MDLVertexAttributeTextureCoordinate,
tangentAttributeNamed: MDLVertexAttributeTangent,
bitangentAttributeNamed: MDLVertexAttributeBitangent)
``````
``````Tangent = 4,
Bitangent = 5
``````
``````TangentBuffer = 3,
BitangentBuffer = 4,
``````
``````vertexDescriptor.attributes[Tangent.index] =
MDLVertexAttribute(
name: MDLVertexAttributeTangent,
format: .float3,
offset: 0,
bufferIndex: TangentBuffer.index)
vertexDescriptor.layouts[TangentBuffer.index]
= MDLVertexBufferLayout(stride: MemoryLayout<float3>.stride)
vertexDescriptor.attributes[Bitangent.index] =
MDLVertexAttribute(
name: MDLVertexAttributeBitangent,
format: .float3,
offset: 0,
bufferIndex: BitangentBuffer.index)
vertexDescriptor.layouts[BitangentBuffer.index]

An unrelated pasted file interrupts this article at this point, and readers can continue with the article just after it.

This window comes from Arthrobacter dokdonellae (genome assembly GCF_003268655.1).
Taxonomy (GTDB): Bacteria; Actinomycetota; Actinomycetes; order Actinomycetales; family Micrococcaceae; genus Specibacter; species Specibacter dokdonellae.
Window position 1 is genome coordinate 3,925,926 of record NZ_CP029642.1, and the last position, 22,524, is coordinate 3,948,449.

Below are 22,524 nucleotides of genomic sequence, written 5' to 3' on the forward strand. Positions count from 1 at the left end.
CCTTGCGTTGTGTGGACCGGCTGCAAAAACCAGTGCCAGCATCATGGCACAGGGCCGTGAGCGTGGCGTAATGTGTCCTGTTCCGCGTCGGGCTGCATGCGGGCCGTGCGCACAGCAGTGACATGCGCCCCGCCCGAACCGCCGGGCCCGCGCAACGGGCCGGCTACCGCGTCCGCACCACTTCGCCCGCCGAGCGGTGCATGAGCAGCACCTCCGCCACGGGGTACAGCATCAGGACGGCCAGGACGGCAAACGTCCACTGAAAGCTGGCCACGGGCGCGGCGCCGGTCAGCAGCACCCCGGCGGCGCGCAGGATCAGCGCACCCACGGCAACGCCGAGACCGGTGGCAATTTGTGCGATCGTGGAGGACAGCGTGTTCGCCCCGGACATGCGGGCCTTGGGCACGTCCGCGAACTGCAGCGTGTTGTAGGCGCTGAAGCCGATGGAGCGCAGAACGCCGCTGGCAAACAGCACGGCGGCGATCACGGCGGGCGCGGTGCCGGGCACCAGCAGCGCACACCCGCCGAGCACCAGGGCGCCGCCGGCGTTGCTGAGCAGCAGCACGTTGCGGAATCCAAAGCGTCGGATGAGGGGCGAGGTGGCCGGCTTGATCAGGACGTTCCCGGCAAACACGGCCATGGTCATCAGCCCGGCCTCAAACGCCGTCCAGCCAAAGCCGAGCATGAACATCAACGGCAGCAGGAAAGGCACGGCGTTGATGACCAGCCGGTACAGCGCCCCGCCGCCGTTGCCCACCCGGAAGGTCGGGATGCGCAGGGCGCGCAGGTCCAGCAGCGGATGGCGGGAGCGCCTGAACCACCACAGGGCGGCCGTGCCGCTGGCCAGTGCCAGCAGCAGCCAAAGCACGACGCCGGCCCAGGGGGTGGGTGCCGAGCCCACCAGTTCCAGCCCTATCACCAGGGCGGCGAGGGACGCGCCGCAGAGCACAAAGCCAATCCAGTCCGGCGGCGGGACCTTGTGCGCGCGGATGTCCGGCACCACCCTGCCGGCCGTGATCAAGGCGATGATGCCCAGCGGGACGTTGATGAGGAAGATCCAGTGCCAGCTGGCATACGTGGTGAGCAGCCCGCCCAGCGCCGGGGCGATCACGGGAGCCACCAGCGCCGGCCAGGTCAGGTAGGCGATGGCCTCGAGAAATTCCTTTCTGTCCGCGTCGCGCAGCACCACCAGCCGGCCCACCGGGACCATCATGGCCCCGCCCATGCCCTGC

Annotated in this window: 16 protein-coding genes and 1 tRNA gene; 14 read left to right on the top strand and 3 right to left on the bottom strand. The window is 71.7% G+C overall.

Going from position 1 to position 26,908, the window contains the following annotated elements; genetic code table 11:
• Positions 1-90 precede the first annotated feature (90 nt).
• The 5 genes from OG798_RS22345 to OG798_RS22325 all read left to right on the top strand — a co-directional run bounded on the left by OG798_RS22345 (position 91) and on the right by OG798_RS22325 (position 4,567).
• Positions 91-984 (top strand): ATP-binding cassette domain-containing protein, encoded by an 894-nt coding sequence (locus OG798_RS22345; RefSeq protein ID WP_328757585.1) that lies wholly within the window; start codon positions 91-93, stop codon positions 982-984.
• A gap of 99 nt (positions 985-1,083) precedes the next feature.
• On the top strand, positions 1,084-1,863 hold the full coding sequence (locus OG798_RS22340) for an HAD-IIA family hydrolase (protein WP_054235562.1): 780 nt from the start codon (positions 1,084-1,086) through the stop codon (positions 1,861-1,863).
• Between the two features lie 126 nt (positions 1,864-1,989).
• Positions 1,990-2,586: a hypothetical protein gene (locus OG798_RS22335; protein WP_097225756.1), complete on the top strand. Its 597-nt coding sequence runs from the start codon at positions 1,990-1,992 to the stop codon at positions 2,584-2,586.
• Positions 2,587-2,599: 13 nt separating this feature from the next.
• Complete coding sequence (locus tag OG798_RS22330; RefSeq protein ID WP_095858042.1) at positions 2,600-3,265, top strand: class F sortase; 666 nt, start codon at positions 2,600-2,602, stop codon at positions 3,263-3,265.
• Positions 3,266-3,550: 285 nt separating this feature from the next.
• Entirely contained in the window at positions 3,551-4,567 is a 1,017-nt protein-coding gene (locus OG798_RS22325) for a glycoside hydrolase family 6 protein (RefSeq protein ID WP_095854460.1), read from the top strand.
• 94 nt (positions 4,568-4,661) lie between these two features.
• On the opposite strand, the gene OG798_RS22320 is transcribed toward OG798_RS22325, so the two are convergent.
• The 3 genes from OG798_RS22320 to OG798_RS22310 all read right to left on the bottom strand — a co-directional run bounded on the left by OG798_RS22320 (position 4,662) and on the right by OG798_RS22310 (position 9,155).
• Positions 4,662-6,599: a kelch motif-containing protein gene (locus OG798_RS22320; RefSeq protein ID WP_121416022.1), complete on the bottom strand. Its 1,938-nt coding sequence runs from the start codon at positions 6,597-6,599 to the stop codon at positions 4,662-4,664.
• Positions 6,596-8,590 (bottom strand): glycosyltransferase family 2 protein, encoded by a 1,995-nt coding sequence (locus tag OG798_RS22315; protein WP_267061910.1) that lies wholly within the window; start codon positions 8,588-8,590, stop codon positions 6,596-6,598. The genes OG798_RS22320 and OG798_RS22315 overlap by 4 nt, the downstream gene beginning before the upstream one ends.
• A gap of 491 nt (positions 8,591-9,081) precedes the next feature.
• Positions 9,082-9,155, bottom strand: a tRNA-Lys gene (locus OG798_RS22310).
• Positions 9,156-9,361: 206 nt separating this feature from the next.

= MDLVertexBufferLayout(stride: MemoryLayout<float3>.stride)
``````

### 2. Send Tangent and Bitangent Values to the GPU

➤ Open Model.swift, and in `render(encoder:uniforms:params:)`, locate `for mesh in meshes`.

``````for (index, vertexBuffer) in mesh.vertexBuffers.enumerated() {
encoder.setVertexBuffer(
vertexBuffer,
offset: 0,
index: index)
}
``````

### 3. Convert Tangent and Bitangent Values to World Space

Just as you converted the model’s normals to world space, you need to convert the tangents and bitangents to world space in the vertex function.

``````float3 tangent [[attribute(Tangent)]];
float3 bitangent [[attribute(Bitangent)]];
``````
``````float3 worldTangent;
float3 worldBitangent;
``````
``````.worldTangent = uniforms.normalMatrix * in.tangent,
.worldBitangent = uniforms.normalMatrix * in.bitangent
``````

### 4. Calculate the New Normal